have the potential to alter the delicate balance of rights in the digital environment. While fair use is 'technologically neutral' and is applied and evaluated by courts on a case-by-case basis under an equitable "rule of reason" standard . . .TPMs apply (mostly) to digital technology and can be implemented at the sole discretion of copyright owners. Further, TPMs typically work without regard for the lawfulness of the use that is being presented. Encryption-based TPMs can prevent lawful, fair use of lawfully acquired copies as easily as they prevent infringing users. (4)
With the DMCA to support them, the content industries have quickly moved to develop TPM's, now known as Digital Rights Management (DRM) systems. To date, some DRM attempts have been public relations nightmares, failures which clearly demonstrate the extent to which current DRM implementation is little concerned about any usage rights or expectations of the consumer: CD's which only play on traditional CD players and not an individual's personal computer, or CD's which cause a computer to crash when inserted into a drive.
As most content providers struggle to find independent solutions, Microsoft has developed an integrated solution, their Trusted Computing platform. Also known as Palladium, Trusted Computing will be a part of the operating system in their 2005 projected release of Longhorn, the next generation of Windows after XP. Working in conjunction with Intel and AMD, Microsoft will provide a "trusted" environment for content. "Trusted" in that intellectual property owners can trust your computer to limit all use to their restrictions. Both the hardware and the software will work together to guarantee that CD's will not be copied, MP3's will not be burned to hard drives or shared, and word processing documents will not be modified or opened unless the copyright owner grants the right to do so.
To get an early glimpse of Microsoft's Trusted Computing implementation, consider the description "Information Rights Management" in the Microsoft Office 2003 Beta:
Permission for Office 2003 documents can be restricted on a per-user or per-group basis . . . . Each user or group can be given a set of permissions according to the access levels defined by document authors: Read, Change, or Full Control. Those with Full Control access can select to restrict printing, set expiration dates, and even give permission to others or change permission for existing users. Once permission for a document has expired for authorized users, the document can only be opened by the document author or users with Full Control access to the document. (Introducing Information Rights Management)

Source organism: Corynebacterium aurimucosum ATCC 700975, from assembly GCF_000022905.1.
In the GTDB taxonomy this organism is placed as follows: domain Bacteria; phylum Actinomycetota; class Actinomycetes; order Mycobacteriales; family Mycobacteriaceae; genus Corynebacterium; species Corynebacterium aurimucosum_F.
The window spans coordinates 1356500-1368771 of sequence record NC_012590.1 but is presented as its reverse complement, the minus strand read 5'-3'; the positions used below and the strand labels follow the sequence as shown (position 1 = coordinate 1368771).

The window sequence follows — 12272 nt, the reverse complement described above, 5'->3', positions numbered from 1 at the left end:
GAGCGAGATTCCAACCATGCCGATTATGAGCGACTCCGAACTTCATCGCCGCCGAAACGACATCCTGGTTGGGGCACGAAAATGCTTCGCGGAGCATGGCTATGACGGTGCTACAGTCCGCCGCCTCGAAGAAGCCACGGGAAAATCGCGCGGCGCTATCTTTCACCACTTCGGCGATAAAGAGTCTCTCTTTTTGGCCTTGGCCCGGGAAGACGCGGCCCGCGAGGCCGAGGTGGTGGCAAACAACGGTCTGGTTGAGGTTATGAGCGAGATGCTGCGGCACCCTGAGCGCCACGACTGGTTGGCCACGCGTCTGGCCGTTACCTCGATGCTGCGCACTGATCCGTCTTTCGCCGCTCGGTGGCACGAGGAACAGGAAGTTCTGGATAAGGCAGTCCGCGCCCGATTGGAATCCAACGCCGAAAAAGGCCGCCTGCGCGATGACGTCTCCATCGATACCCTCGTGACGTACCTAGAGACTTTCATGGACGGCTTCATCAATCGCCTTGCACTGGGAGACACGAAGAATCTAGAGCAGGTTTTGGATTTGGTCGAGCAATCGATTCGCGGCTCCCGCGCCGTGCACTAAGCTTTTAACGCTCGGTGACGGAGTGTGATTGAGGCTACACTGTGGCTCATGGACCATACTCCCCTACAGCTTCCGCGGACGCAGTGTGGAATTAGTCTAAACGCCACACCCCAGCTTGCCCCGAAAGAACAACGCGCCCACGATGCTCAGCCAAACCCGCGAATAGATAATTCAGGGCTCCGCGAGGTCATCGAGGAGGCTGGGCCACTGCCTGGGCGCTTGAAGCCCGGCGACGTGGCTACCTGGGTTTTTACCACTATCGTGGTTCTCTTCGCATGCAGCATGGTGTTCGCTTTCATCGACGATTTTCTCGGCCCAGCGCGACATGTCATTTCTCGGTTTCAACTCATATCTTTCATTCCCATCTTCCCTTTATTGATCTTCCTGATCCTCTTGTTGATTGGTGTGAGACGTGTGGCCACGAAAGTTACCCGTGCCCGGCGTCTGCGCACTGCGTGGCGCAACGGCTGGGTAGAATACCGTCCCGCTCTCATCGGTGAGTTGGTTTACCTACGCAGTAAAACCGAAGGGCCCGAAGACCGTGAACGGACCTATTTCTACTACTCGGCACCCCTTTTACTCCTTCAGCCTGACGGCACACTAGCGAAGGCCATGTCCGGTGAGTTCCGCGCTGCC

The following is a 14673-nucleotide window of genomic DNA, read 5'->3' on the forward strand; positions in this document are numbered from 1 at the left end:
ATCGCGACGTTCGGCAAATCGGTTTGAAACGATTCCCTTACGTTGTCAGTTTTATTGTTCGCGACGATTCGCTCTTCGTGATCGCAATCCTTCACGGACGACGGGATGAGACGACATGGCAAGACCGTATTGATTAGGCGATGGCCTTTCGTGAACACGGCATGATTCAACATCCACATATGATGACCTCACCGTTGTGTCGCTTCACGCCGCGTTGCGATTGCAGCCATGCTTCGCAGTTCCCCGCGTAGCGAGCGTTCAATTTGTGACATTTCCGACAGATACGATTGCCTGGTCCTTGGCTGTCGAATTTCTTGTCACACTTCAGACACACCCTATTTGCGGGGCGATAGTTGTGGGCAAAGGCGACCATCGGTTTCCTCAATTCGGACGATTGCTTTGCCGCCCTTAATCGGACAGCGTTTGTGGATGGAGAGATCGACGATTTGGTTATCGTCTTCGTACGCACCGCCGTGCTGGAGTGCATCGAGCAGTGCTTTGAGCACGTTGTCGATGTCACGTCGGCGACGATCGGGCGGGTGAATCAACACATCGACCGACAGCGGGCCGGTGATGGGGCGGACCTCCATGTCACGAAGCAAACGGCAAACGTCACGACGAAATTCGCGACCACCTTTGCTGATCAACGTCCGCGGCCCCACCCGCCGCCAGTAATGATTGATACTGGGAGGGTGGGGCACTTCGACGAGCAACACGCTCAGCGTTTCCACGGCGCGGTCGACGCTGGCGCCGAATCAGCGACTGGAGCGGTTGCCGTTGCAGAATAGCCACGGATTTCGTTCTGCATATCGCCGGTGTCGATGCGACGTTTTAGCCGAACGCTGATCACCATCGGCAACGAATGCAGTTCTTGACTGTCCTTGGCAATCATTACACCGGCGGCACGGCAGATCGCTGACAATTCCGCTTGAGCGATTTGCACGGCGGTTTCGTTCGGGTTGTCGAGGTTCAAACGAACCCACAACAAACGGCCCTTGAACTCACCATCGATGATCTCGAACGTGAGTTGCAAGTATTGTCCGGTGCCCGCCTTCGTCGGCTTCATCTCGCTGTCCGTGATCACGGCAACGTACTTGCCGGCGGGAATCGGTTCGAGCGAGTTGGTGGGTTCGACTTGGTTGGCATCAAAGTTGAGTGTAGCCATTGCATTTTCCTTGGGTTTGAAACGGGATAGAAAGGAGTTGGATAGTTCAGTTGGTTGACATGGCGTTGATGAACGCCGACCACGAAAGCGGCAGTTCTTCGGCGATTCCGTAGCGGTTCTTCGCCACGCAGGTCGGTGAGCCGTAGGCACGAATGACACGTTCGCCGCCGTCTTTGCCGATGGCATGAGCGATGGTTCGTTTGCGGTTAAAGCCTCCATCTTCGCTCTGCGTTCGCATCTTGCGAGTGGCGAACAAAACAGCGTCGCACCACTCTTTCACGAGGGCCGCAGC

Trusted Computing systems allow very fine-grained control of digital content; the user can even be prevented from printing digital texts. Even more alarming, these controls pave the way for pay-per-use services. An electronic text downloaded by a user could have an expiration use date--as with the Microsoft Office 2003 features--or maybe only one allowed viewing, a strategy implemented years ago with the cable industry's Pay-Per-View Movies. Moreover, in the Digital Imprimatur, John Walker warns that in a Microsoft .Net/Trusted Computing Internet, even small websites could charge per viewing using automatic micropayments. News sites, weblogs, and Jane Doe's personal web pages could elect to enable content only on a pay-per-use basis.
Once Trusted Computing becomes commonplace, the average Microsoft Longhorn user will view it as a necessity for enjoying streaming pay-for-use audio and video services or subscriptions to their favorite online magazine or news site. They will likely encounter DRM-enabled documents in the work place or begin to create DRM-protected content themselves. If they gradually accept Digital Rights Management from constant use, these users may forget the freedoms of the first sale doctrine and assume that digital content creators deserve all of the rights.
Digital Texts In Education
In education, control of content through pay-for-use has already begun. Libraries are increasingly expanding their journal holdings through digital subscription services. As these services enlarge their databases by converting older journal issues to digital texts, economic pressures will encourage libraries to further reduce their existing print holdings; the cost of the physical infrastructure and archive preservation can be offset by relying on digital databases instead. At the same time, digital database suppliers are providing deals which make libraries dependent on their services. Elsevier, one of the largest suppliers of digital access to academic journals, sells libraries large subscription packages with little cost benefit in dropping digital subscriptions in favor of print editions, while also charging heavily for additional, necessary subscriptions (Second Thoughts on 'Bundled' E-Journals and Researchers boycott Cell Press ).
Some institutions, meanwhile, are claiming all teaching materials created for online courses as institutional intellectual property under work-for-hire doctrines. Teachers creating course materials may not be able to use them when moving to a position at another school. One could expect that universities might be seeking markets for those texts, making them available, of course, with DRM.
When technology adapts to make reading on a computer less difficult, consider the economic incentives for publishing online. Textbook publishers might turn more and more to subscription-based access to etexts as a means of distribution. The largest textbook publishers have already begun shifting toward a service industry where providers can create customized content for an institution or even an individual class. This customization extends to course-in-a-box products for use with Blackboard and WebCT (Publishers Yearn to E-Learn). A completely digital textbook economy would reduce distribution costs, eliminate booksellers as the middle man and recoup sales previously taken by the used-book trade. Print versions might someday become luxury items, accessible to only the financial elite.